Despite Tracy’s life being littered with frustrating men who seem desperate to keep her potential hidden away, she does look incredible throughout the film. As a little sidenote, Diana Ross actually designed a lot of Tracy’s outfits as she trained in dressmaking before her career took off! Here are some of her best looks…
The centenary year of BritishVogue saw numerous celebratory events, from a bumper June issue covered by the Duchess of Cambridge to a retrospective exhibition at the National Portrait Gallery, a BBC2 documentary punnily titled AbsolutelyFashion and a Vogue Festival featuring Grace Coddington, Gucci’s Alessandro Michele, Kim Kardashian and Charlotte Tilbury as speakers. InsideVogue – the final treat of this momentous year for the magazine established in 1916 – is a personal account of the hard work that went into these events, the pressure, frustrations, and challenges faced in doing justice to Vogue’s legacy.
A rich picture is painted by InsideVogue’s author, editor-in-chief Alexandra Shulman. What could have easily have hit shelves as a puffed-up piece of marketing is in fact peppered by nuanced criticisms. Absolutely Fashion’s narrator is rightly a cause for concern, as is rogue photographer David Bailey, though real indignation is reserved for the hypocritical jabs at Vogue’s portrayal of women made by The Daily Mail’s Liz Jones and Sarah Vine. Beauty confessions (‘I can only stick so far to “Ilfautsouffrirpourêtrebelle”. The less souffrir going on the better, I feel.’) and reminiscences about growing up as the daughter of features writer Drusilla Beyfus and theatre critic Milton Shulman are interrupted – as even the most fabulous working lives are – by domestic chaos, spontaneously combusting bins and failing boilers.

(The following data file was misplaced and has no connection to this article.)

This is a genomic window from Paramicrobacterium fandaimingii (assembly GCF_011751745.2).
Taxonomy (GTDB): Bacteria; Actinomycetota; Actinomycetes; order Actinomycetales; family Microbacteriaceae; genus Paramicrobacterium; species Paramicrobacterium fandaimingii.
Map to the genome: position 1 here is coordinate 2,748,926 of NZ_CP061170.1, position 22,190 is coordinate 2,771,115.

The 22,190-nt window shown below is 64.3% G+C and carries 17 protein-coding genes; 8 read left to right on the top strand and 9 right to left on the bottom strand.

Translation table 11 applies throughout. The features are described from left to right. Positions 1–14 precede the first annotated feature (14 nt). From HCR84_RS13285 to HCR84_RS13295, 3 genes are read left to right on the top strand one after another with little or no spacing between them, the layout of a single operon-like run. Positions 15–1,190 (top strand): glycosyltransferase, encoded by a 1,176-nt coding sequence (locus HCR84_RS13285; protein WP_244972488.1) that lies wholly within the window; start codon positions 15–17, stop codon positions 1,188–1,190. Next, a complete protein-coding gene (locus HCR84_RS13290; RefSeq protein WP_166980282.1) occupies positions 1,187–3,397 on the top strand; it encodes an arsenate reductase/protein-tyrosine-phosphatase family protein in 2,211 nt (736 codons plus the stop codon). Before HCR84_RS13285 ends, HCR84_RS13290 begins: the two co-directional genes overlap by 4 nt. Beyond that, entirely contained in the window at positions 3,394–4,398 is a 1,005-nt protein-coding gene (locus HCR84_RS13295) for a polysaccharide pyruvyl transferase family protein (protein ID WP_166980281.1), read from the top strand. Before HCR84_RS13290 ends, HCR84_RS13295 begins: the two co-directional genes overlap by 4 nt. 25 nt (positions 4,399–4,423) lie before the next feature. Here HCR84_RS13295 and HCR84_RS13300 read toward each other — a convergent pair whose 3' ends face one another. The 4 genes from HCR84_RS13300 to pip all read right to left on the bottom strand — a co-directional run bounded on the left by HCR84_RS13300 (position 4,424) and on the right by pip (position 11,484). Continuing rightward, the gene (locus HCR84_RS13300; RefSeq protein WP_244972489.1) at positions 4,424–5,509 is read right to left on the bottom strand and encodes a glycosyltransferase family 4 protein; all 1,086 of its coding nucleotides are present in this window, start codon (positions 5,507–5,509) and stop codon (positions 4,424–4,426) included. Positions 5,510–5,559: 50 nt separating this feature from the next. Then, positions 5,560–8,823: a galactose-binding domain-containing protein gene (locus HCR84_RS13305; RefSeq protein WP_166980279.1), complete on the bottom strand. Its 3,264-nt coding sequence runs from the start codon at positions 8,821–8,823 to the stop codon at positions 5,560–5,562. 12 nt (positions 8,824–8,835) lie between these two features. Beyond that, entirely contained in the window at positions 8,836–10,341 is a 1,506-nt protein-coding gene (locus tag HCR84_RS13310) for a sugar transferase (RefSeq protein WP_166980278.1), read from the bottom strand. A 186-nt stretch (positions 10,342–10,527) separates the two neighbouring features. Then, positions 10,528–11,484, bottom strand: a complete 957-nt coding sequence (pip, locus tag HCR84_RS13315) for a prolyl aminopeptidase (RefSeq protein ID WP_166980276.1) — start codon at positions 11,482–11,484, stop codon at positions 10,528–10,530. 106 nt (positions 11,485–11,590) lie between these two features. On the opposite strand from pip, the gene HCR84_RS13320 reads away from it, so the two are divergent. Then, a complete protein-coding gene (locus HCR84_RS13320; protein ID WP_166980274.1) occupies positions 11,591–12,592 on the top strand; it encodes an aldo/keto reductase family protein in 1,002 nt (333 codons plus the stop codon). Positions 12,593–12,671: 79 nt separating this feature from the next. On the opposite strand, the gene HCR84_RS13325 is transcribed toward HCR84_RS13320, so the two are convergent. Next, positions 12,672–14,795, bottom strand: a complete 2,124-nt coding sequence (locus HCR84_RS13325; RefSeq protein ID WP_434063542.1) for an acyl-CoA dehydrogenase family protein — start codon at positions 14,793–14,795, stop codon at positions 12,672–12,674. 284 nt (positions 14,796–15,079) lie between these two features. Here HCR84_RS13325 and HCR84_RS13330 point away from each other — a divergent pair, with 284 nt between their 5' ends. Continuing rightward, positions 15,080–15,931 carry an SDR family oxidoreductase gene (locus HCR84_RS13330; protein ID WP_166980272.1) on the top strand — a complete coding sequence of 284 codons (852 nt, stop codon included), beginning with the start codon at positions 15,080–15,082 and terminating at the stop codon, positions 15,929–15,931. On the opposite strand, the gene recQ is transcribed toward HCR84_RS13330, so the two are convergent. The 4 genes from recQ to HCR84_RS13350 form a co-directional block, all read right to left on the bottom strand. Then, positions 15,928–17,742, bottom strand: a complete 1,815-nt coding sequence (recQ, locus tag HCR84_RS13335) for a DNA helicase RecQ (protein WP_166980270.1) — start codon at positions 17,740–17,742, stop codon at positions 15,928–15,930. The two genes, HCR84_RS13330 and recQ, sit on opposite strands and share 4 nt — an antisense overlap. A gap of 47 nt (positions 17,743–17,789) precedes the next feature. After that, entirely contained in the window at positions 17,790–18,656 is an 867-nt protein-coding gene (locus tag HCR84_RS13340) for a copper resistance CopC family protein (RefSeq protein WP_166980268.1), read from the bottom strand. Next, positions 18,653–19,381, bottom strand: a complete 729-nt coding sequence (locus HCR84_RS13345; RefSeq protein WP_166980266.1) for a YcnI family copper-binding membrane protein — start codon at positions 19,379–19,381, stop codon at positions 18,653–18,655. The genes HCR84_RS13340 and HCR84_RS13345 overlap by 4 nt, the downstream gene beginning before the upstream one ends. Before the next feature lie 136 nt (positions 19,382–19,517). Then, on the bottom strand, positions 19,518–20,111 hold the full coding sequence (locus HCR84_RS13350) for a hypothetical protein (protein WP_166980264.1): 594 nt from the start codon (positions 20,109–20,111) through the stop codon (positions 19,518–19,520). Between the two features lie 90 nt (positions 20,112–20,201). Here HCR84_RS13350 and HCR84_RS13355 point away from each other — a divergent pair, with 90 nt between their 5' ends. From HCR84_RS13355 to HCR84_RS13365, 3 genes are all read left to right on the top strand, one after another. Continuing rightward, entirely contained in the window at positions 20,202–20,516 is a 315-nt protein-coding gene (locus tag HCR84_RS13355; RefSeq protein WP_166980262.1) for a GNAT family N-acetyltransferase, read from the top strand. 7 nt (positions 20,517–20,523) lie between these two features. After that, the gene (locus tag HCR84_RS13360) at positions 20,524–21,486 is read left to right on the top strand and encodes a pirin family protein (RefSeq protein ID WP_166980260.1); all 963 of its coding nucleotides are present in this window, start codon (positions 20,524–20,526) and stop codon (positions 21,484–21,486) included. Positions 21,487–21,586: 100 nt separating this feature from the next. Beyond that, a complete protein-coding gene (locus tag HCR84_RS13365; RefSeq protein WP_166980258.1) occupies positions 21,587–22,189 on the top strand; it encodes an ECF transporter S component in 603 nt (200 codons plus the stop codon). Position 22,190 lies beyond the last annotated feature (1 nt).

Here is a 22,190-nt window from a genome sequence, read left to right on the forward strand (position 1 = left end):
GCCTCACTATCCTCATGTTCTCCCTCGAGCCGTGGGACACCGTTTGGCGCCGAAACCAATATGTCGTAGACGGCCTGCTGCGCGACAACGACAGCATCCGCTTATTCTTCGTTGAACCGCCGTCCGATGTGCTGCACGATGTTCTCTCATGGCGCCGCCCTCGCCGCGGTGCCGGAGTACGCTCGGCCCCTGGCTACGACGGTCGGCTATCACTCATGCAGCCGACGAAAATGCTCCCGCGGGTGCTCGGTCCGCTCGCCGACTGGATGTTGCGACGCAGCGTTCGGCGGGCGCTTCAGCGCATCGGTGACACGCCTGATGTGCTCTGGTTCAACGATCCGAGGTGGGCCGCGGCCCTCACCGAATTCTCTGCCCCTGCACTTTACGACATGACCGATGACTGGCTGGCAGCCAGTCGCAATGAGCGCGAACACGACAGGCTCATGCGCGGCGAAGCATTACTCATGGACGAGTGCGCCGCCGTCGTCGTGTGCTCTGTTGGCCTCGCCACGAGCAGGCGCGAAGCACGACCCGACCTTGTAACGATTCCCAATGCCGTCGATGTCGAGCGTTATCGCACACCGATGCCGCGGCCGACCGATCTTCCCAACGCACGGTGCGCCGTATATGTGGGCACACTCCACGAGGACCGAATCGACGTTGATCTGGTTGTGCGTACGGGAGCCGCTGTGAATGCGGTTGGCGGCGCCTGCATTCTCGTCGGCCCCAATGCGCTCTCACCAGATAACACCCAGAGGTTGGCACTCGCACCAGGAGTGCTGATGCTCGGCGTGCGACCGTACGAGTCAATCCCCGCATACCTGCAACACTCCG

Structured as a diary, Inside Vogue also provides a valuable first-hand account of what is takes to produce a contemporary record such as Vogue magazine. How best to showcase Vogue’s contribution to readers’ awareness of contemporary conversations, culture and styles, and determine which faces from the worlds of fashion, art and music most deserve places in Tim Walker’s ‘hall of fame’ shoot? How to do this in the face of a digital revolution, with new challenges for print publishing; how to fight for a gold foil-embossed logo on instinct alone? Shulman’s accounts of her meetings with the Duchess of Cambridge will likely prove an essential source for our understanding of (and indeed future studies on) the representation and role of the royal family in these times. That the palace is easier to deal with than Naomi Campbell and David Beckham is just one takeaway.
Although Shulman makes clear the account is somewhat polished, not unlike Instagram – ‘everything we put out about ourselves is edited’ – there is plenty here to delight, intrigue, and learn about what life is like at the helm of Vogue, that powerful force in documenting fashion.